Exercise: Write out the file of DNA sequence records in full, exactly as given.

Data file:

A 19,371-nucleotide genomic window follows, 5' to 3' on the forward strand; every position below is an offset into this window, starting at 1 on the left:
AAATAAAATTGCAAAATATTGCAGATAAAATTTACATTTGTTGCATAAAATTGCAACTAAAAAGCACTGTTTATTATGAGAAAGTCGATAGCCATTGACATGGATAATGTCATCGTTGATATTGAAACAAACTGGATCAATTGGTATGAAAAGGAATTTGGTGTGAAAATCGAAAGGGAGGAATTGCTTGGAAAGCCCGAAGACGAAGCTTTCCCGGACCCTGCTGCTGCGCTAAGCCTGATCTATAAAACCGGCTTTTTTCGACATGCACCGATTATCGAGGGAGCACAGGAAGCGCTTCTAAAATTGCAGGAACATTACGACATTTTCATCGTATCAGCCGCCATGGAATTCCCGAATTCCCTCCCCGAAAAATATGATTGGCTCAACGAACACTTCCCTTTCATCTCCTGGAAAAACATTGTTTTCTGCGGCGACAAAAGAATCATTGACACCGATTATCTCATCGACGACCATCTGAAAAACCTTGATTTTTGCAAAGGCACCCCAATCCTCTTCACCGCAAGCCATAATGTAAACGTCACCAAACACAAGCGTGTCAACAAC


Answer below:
A 19,371-nucleotide genomic window follows, 5' to 3' on the forward strand; every position below is an offset into this window, starting at 1 on the left:
AAATAAAATTGCAAAATATTGCAGATAAAATTTACATTTGTTGCATAAAATTGCAACTAAAAAGCACTGTTTATTATGAGAAAGTCGATAGCCATTGACATGGATAATGTCATCGTTGATATTGAAACAAACTGGATCAATTGGTATGAAAAGGAATTTGGTGTGAAAATCGAAAGGGAGGAATTGCTTGGAAAGCCCGAAGACGAAGCTTTCCCGGACCCTGCTGCTGCGCTAAGCCTGATCTATAAAACCGGCTTTTTTCGACATGCACCGATTATCGAGGGAGCACAGGAAGCGCTTCTAAAATTGCAGGAACATTACGACATTTTCATCGTATCAGCCGCCATGGAATTCCCGAATTCCCTCCCCGAAAAATATGATTGGCTCAACGAACACTTCCCTTTCATCTCCTGGAAAAACATTGTTTTCTGCGGCGACAAAAGAATCATTGACACCGATTATCTCATCGACGACCATCTGAAAAACCTTGATTTTTGCAAAGGCACCCCAATCCTCTTCACCGCAAGCCATAATGTAAACGTCACCAAACACAAGCGTGTCAACAAC